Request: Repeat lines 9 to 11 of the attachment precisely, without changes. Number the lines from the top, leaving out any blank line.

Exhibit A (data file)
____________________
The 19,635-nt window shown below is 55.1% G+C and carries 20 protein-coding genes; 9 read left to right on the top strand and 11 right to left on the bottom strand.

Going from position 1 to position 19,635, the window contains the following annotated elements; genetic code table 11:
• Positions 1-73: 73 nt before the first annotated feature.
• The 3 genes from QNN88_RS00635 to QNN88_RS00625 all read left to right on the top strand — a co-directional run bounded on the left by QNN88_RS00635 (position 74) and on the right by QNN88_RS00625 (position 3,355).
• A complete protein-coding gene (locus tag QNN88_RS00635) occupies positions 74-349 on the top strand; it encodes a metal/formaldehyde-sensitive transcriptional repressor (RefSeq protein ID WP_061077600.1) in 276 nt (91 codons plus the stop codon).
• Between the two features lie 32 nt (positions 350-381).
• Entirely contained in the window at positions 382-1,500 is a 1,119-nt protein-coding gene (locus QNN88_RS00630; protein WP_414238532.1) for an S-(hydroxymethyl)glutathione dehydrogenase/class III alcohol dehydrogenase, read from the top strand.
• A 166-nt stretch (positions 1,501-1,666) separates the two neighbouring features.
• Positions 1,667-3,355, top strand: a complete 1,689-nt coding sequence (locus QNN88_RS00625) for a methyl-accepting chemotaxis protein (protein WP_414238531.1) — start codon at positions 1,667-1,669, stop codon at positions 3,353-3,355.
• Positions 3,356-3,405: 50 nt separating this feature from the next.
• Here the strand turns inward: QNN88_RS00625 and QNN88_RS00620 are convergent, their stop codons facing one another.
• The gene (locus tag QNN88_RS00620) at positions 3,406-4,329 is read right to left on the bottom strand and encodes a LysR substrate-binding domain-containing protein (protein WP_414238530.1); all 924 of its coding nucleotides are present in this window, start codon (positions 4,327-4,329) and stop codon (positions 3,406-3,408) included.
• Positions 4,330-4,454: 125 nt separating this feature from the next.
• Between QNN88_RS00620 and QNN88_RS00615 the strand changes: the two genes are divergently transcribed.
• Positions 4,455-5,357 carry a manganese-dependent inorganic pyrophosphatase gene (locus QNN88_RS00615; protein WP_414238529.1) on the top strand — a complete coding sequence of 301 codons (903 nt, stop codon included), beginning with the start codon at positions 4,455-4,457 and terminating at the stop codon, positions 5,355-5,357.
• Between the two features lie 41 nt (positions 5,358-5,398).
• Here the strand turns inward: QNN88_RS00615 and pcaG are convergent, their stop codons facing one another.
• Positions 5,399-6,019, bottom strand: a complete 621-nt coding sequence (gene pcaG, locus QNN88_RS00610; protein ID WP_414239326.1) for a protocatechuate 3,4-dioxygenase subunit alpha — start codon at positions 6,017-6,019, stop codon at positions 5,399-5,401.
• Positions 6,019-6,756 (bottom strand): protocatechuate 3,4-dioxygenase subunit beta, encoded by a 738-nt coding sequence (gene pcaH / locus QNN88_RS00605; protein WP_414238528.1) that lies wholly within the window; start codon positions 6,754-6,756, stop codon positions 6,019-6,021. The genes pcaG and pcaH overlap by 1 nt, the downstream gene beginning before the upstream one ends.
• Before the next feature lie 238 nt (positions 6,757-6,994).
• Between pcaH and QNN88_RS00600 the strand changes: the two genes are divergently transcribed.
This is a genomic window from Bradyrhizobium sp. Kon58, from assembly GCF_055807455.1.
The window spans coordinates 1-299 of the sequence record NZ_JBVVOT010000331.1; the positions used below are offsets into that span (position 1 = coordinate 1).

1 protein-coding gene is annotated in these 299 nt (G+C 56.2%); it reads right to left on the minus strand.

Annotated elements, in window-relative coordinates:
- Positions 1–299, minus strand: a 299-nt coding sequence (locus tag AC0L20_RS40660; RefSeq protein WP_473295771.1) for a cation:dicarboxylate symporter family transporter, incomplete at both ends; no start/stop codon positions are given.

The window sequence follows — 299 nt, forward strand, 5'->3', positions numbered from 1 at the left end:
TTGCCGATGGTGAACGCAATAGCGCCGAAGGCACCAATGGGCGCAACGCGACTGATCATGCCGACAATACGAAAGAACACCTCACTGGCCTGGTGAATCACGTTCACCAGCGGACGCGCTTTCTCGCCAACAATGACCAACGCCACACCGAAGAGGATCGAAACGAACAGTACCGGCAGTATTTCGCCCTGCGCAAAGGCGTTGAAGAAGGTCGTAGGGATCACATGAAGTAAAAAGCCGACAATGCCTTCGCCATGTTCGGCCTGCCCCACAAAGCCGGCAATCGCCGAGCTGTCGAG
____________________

• Positions 1,667-3,355, top strand: a complete 1,689-nt coding sequence (locus QNN88_RS00625) for a methyl-accepting chemotaxis protein (protein WP_414238531.1) — start codon at positions 1,667-1,669, stop codon at positions 3,353-3,355.
• Positions 3,356-3,405: 50 nt separating this feature from the next.
• Here the strand turns inward: QNN88_RS00625 and QNN88_RS00620 are convergent, their stop codons facing one another.